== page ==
• Earth, Wind and Fire – September

    Do you remember, never a cloudy day. It’s a meaty song bursting with harmonic interest. Distinctive, tight, euphoric, momentous, confident, proud, optimistic and joyous – while sticking to a restrained structure which gives it its punch. It works well on keyboards because there is more in there than can be covered with ten fingers. No two keyboard players would ever create the same arrangement. Bar 44 onwards is the highlight with the bass imposing a brand new feel as the song plays out.

  • Prodigy – Omen

    You just ran an automation. Works well on the piano as evidenced by the number of covers on YouTube. The range of keyboard used is large and stretches what can be represented on two staves. The dynamic range is also pushed for effect, building crescendos and a full on give-it-all chorus. The most satisfying section is bars 55 to 57 as the right hand is worked to play the busy instrumental melody while snatching chords to fill out the sound.

  • Anita Baker – Sweet Love

    Hear me calling out your name. The world was lucky the day this song was created. It is a gift to keyboard players. It maintains a mix of extended chords throughout. The highlight is undoubtedly the first chord on bar 32, not to say that it has not hit my highs before reaching that point nor fails to pull out more character through to the end. A Gb major chord over a Cb base pivots beautifully to transport us out of the bridge and into the final verse.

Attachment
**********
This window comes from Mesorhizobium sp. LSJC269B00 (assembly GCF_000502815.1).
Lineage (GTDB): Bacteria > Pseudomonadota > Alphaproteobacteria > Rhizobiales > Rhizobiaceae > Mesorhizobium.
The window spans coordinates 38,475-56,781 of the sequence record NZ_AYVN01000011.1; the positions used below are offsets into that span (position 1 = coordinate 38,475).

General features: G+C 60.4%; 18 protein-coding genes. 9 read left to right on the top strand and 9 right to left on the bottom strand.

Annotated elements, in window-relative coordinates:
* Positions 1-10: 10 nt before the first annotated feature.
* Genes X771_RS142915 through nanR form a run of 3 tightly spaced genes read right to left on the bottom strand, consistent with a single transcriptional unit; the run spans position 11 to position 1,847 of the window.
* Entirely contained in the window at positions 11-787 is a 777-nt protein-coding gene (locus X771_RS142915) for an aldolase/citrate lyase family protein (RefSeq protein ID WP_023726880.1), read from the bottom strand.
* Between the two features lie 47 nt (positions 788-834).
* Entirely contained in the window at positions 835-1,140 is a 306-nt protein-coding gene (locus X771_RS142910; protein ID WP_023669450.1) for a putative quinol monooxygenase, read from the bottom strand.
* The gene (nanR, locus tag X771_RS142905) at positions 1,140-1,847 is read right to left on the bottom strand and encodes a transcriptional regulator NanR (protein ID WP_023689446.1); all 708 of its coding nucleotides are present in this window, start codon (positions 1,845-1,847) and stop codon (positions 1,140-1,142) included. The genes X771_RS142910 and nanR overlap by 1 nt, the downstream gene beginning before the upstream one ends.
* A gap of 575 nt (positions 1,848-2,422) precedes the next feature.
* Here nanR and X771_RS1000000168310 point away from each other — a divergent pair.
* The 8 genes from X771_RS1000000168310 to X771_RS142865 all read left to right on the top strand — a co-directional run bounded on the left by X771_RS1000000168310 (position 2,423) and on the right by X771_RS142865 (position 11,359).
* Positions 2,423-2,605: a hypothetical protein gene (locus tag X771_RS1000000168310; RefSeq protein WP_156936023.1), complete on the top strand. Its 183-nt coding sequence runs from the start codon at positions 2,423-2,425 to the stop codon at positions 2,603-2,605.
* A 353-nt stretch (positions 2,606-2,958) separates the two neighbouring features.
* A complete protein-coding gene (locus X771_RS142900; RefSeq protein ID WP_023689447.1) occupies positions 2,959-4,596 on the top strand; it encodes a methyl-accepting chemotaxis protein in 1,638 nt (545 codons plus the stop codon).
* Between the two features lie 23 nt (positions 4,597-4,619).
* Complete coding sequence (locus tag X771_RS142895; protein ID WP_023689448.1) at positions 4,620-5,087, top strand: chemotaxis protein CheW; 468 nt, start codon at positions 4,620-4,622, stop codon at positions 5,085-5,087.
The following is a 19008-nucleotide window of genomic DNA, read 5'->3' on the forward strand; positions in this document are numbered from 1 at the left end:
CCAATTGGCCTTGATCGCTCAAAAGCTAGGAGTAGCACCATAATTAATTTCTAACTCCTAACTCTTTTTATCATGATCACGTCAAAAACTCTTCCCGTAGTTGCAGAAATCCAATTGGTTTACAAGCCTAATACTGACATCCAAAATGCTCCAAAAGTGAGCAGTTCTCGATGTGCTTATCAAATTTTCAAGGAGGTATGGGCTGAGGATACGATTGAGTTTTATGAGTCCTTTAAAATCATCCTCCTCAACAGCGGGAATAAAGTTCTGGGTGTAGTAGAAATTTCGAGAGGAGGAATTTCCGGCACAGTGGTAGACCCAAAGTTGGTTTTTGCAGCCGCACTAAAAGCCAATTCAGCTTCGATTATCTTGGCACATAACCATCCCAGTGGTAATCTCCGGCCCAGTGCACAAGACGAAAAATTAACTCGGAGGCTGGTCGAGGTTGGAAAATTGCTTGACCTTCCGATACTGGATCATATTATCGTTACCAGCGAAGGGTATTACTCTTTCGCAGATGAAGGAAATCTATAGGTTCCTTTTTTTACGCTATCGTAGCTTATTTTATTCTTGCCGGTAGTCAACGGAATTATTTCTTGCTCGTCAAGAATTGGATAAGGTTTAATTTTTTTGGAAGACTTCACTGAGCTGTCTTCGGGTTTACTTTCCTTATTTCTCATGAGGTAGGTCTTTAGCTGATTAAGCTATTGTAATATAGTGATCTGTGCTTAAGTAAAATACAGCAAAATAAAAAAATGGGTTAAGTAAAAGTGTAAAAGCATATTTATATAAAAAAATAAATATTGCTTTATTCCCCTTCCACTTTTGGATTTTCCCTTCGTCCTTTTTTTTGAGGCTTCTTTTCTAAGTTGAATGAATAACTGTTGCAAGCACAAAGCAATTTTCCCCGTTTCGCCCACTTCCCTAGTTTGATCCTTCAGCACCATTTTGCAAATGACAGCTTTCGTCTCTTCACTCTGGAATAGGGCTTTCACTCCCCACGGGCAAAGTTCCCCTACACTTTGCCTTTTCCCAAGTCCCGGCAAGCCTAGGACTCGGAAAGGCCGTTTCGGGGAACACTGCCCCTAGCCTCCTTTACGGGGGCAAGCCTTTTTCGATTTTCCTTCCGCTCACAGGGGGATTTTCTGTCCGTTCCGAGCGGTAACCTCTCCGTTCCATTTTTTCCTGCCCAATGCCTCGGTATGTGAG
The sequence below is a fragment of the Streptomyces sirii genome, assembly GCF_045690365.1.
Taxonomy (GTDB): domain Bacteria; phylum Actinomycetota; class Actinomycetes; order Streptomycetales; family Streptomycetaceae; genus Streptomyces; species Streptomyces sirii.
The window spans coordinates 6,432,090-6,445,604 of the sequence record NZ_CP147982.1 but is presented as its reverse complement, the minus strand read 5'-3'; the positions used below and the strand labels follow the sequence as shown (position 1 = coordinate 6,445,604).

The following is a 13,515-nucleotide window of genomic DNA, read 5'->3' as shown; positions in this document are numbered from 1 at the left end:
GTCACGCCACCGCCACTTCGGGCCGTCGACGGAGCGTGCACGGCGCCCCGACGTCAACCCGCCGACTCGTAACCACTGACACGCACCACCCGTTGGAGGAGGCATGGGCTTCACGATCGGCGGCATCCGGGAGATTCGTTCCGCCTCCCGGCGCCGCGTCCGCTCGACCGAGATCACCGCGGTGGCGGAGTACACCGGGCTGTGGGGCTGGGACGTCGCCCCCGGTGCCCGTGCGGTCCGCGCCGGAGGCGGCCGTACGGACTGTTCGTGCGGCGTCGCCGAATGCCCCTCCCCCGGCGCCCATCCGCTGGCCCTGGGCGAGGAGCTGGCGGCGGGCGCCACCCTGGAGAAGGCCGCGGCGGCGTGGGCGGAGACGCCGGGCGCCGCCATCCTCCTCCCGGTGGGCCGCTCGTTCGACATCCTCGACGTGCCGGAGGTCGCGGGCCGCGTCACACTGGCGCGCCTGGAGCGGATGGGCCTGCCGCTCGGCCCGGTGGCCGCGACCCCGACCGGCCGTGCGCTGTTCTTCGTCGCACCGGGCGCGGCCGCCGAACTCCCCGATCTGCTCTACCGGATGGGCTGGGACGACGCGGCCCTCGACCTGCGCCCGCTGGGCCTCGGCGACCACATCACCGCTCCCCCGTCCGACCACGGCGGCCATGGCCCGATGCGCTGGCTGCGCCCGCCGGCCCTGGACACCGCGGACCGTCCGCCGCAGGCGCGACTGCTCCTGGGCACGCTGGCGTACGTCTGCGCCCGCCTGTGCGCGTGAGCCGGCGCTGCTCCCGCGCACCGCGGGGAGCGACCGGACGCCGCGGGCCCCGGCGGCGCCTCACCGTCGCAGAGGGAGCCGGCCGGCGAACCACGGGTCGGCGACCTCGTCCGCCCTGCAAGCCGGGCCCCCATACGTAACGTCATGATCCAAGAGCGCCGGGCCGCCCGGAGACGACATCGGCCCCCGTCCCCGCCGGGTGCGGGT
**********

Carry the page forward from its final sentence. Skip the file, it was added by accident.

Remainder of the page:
• The Darkness – I Believe in a Thing Called Love

    There's a chance we could make it now. The first time I heard this song I had to check that it was not a cover of a late 1970s song that I had somehow forgotten about. It is perfect in form and structure and bold because it was released in 2003. From the way it sounds it is loaded with intense emotion, only the video reveals that far from taking itself over seriously, it exploits an impossibly contrived narrative. The introduction contains a trill which leaves the harmony dithering between Bb Major and D minor second inversion. The playout introduces a new inner melody played in thirds giving us a final chance to hear the refrain from the chorus with fresh interest.